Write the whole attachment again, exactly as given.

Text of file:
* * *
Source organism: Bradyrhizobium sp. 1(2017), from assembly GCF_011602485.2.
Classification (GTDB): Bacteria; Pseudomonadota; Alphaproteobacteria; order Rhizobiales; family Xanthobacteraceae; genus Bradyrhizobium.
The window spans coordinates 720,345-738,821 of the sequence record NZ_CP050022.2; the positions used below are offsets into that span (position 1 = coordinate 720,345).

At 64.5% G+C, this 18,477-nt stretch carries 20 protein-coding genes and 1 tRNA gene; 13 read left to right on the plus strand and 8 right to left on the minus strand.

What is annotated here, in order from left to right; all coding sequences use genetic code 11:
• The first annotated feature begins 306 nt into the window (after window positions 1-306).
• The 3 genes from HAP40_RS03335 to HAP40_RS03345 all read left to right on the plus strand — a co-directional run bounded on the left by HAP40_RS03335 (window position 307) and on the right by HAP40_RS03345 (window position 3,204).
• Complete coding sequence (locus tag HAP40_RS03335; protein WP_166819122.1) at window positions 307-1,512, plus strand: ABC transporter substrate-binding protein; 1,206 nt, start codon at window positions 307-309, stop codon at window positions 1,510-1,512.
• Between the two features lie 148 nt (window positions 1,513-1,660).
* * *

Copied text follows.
Source organism: Bradyrhizobium sp. 1(2017), from assembly GCF_011602485.2.
Classification (GTDB): Bacteria; Pseudomonadota; Alphaproteobacteria; order Rhizobiales; family Xanthobacteraceae; genus Bradyrhizobium.
The window spans coordinates 720,345-738,821 of the sequence record NZ_CP050022.2; the positions used below are offsets into that span (position 1 = coordinate 720,345).

At 64.5% G+C, this 18,477-nt stretch carries 20 protein-coding genes and 1 tRNA gene; 13 read left to right on the plus strand and 8 right to left on the minus strand.

What is annotated here, in order from left to right; all coding sequences use genetic code 11:
• The first annotated feature begins 306 nt into the window (after window positions 1-306).
• The 3 genes from HAP40_RS03335 to HAP40_RS03345 all read left to right on the plus strand — a co-directional run bounded on the left by HAP40_RS03335 (window position 307) and on the right by HAP40_RS03345 (window position 3,204).
• Complete coding sequence (locus tag HAP40_RS03335; protein WP_166819122.1) at window positions 307-1,512, plus strand: ABC transporter substrate-binding protein; 1,206 nt, start codon at window positions 307-309, stop codon at window positions 1,510-1,512.
• Between the two features lie 148 nt (window positions 1,513-1,660).